Garbage

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Garbage in a 'Clean City' garbage can in Volzhskiy, Volgograd Oblast, Russia.
Collected garbage at Attero, Wijster, the Netherlands.
Litter dumped in a wetland area in the United States, among water lilies and marsh plants.

Garbage, trash, rubbish, or refuse is waste material that is discarded by humans, usually due to a perceived lack of utility. The term generally does not encompass bodily waste products, purely liquid or gaseous wastes, or toxic waste products. Garbage is commonly sorted and classified into kinds of material suitable for specific kinds of disposal.[1]

Terminology[edit]

What constitutes garbage is highly subjective, with some individuals or societies tending discard things that others find useful or restorable.[2] The words garbage, refuse, rubbish, trash, and waste are generally treated as interchangeable when used to describe "substances or objects which the holder discards or intends or is required to discard".[3][4] Some of these terms have historic distinctions that are no longer present. In the 1880s, material to be disposed of was divided into four general categories: ashes (derived from the burning of coal or wood), garbage, rubbish, and street-sweepings.[5] This scheme of categorization reduced the terms to more specific concepts:

Garbage, the technical term for putrescent organic matter such as kitchen or food scraps, was fed to pigs and other livestock or boiled down in a process known as “rendering,” to extract fats, oils, and greases for manufacturing lubricants, or allowed to dry to become commercial fertilizer. Rubbish, a broad category of dry goods including boxes, bottles, tin cans, or virtually anything made from wood, metal, glass, and cloth, could be transformed into new consumer products through a variety of reclamation methods.[5]

The distinction between terms used to describe wet and dry discarded material "was important in the days when cities slopped garbage to pigs, and needed to have the wet material separated from the dry", but has since dissipated.[6]

Treatment[edit]

In urban areas, garbage of all kinds is collected and treated as municipal solid waste; garbage that is discarded in ways that cause it to end up in the environment, rather than in facilities designed to receive garbage, is considered litter. Litter is a form of garbage, and municipal solid waste that is improperly disposed of, and which therefore enters the environment, is treated as litter.[7] Notably, however, only a small fraction of garbage that is generated becomes litter, with the vast majority being disposed of in ways intended to secure it from entering the environment.[8]

History[edit]

Man has been creating garbage throughout history, beginning with bone fragments left over from using animal parts and stone fragments discarded from toolmaking.[9] The degree to which groups of early humans began engaging in agriculture can be estimated by examining the type and quality of animal bones in their garbage.[9] Garbage from prehistoric or pre-civilization humans was often collected into mounds called middens, which might contain things such as "a mix of discarded food, charcoal, shell tools, and broken pottery".[10]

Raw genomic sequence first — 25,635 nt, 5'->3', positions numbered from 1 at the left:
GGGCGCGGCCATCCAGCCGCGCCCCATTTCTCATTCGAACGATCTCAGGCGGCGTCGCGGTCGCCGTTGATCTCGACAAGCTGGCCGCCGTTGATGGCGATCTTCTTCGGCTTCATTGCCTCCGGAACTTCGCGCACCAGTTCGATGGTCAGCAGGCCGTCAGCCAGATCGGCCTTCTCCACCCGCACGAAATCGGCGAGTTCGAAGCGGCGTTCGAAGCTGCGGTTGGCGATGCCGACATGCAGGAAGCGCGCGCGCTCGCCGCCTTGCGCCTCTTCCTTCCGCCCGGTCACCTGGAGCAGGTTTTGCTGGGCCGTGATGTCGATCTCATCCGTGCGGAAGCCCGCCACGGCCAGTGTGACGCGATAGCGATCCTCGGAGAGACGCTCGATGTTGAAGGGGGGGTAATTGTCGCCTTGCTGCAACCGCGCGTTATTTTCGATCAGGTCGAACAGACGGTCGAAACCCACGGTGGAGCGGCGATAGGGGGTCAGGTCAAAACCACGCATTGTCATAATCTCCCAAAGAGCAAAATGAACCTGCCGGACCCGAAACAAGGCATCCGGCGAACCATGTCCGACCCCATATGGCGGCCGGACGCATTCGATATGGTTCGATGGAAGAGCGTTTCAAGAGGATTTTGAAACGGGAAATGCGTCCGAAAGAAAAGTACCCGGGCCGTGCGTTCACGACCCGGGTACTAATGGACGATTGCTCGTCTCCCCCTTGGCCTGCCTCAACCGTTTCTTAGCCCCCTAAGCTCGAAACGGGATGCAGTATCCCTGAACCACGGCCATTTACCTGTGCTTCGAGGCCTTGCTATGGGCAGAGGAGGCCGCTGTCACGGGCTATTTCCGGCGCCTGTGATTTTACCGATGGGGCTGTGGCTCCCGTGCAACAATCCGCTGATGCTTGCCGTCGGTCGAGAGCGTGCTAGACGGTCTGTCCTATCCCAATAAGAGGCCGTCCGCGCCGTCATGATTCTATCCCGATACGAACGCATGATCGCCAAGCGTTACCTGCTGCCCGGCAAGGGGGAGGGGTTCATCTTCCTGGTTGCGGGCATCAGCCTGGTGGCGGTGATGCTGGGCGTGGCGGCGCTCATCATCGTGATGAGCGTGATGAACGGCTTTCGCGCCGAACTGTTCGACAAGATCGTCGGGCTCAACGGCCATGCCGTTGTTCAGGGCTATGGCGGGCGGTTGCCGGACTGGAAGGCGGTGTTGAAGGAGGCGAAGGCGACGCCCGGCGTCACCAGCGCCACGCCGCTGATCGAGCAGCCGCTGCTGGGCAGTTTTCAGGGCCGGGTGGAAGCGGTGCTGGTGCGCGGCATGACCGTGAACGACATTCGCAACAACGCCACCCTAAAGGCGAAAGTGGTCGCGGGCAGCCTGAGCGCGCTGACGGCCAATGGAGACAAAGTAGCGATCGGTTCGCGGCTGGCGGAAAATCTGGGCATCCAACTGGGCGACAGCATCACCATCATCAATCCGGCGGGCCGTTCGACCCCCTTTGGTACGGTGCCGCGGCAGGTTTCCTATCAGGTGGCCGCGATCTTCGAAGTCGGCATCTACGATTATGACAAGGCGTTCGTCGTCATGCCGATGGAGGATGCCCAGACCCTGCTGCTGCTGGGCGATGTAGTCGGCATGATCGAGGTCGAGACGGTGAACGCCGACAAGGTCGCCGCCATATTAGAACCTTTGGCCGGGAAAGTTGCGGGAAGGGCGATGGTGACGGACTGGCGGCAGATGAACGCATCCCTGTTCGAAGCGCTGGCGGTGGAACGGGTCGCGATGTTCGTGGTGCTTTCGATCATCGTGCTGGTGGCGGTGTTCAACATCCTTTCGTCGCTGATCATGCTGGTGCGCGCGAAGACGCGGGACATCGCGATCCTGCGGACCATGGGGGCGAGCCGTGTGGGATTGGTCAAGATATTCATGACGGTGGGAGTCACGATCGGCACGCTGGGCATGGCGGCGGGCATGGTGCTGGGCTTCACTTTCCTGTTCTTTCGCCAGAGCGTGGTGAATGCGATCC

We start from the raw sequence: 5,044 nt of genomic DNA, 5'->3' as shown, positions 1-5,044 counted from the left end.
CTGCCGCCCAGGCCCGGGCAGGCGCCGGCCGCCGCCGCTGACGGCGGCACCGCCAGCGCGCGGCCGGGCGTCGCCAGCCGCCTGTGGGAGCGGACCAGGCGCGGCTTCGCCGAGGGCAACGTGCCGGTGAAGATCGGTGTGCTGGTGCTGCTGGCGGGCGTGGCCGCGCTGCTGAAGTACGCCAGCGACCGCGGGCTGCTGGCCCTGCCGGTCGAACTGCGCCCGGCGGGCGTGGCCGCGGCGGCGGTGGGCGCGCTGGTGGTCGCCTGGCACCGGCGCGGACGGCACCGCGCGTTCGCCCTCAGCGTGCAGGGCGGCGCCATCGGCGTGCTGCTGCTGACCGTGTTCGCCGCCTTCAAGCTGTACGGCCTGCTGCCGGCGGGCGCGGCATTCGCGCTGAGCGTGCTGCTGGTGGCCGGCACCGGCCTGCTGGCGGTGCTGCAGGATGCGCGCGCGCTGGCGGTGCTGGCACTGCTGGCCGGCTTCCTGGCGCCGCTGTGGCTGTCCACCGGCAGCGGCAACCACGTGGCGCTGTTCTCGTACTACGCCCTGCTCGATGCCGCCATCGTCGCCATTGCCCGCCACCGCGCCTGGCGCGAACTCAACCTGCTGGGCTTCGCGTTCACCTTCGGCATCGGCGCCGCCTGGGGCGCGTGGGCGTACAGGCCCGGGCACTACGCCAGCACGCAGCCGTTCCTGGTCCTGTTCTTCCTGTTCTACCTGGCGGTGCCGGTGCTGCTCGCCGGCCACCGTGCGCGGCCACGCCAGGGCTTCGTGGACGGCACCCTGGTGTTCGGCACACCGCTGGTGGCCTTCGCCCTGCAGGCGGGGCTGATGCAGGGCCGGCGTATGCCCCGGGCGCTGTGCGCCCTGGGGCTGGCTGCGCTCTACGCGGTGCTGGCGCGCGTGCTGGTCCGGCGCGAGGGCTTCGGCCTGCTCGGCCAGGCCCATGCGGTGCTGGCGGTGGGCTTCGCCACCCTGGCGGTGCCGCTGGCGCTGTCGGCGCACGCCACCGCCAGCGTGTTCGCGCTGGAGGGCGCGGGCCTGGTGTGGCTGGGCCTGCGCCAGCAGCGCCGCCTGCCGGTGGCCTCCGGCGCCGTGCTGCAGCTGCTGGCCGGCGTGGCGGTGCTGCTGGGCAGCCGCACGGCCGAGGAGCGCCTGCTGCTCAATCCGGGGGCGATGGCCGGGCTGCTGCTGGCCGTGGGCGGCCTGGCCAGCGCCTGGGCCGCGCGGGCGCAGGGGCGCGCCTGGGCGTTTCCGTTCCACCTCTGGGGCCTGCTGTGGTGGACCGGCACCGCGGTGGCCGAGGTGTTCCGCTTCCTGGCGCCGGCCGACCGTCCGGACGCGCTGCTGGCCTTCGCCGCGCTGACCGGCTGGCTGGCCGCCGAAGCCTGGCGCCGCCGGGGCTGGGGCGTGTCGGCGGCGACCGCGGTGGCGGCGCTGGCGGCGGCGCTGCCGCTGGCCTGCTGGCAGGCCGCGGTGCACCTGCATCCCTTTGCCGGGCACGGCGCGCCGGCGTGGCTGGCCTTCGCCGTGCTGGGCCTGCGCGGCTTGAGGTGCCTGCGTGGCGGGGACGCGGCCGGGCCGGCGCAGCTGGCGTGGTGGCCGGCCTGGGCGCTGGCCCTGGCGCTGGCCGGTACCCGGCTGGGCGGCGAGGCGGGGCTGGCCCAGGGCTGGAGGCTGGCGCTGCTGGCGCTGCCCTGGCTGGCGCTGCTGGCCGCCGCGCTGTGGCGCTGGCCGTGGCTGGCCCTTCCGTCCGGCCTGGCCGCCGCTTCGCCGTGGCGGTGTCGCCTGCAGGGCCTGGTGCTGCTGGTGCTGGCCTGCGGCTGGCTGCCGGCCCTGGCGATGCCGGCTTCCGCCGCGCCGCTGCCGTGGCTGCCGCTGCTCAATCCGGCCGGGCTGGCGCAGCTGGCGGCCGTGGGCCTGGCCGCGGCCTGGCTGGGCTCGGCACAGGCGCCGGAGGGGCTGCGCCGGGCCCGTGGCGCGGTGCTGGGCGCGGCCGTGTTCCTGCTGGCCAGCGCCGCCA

See also[edit]

  • Garbology (study of modern refuse and trash)

References[edit]

  1. ^ Susan Strasser, Waste and Want: A Social History of Trash (2014), p. 6-7.
  2. ^ Susan Strasser, Waste and Want: A Social History of Trash (2014), p. 3-4.
  3. ^ J. M. Baptista, The Regulation of Water and Waste Services (2014), p. 1: "Solid waste, also written as municipal or urban waste, commonly known as trash, garbage, refuse or rubbish, is defined as any substances or objects which the holder discards or intends or is required to discard".
  4. ^ William Viney, Waste: A Philosophy of Things (2014), p. 1: "The conventional way of thinking about the creation of waste, rubbish, trash, garbage, or whichever words we like to employ to denote things without use, is that the concept like the thing is created, produced through the order or disorder we construe, manufacture or identify in the world".
  5. ^ a b James Ciment, Social Issues in America: An Encyclopedia (2015), p. 1844-45.
  6. ^ William L. Rathje, ‎Cullen Murphy, Rubbish!: The Archaeology of Garbage (2001), p. 9.
  7. ^ Carl A. Zimring, ‎William L. Rathje, eds., Encyclopedia of Consumption and Waste: The Social Science of Garbage (2012), p. 657.
  8. ^ William L. Rathje, ‎Cullen Murphy, Rubbish!: The Archaeology of Garbage (2001), p. 9.
  9. ^ a b Simon Davis, "By their garbage shall they be known", New Scientist (November 17, 1983), p. 506-515.
  10. ^ Sid Perkins (March 22, 2011). "Prehistoric Garbage Piles May Have Created 'Tree Islands'". sciencemag.org.